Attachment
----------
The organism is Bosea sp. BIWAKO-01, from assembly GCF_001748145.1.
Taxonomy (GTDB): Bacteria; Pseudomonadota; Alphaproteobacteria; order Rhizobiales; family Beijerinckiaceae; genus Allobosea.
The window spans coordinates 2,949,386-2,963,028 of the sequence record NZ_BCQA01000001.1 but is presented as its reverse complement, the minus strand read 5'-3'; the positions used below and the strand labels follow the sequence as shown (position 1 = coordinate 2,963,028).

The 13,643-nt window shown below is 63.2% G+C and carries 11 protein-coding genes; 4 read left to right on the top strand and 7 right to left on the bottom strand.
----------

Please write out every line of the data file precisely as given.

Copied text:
The organism is Bosea sp. BIWAKO-01, from assembly GCF_001748145.1.
Taxonomy (GTDB): Bacteria; Pseudomonadota; Alphaproteobacteria; order Rhizobiales; family Beijerinckiaceae; genus Allobosea.
The window spans coordinates 2,949,386-2,963,028 of the sequence record NZ_BCQA01000001.1 but is presented as its reverse complement, the minus strand read 5'-3'; the positions used below and the strand labels follow the sequence as shown (position 1 = coordinate 2,963,028).

The 13,643-nt window shown below is 63.2% G+C and carries 11 protein-coding genes; 4 read left to right on the top strand and 7 right to left on the bottom strand.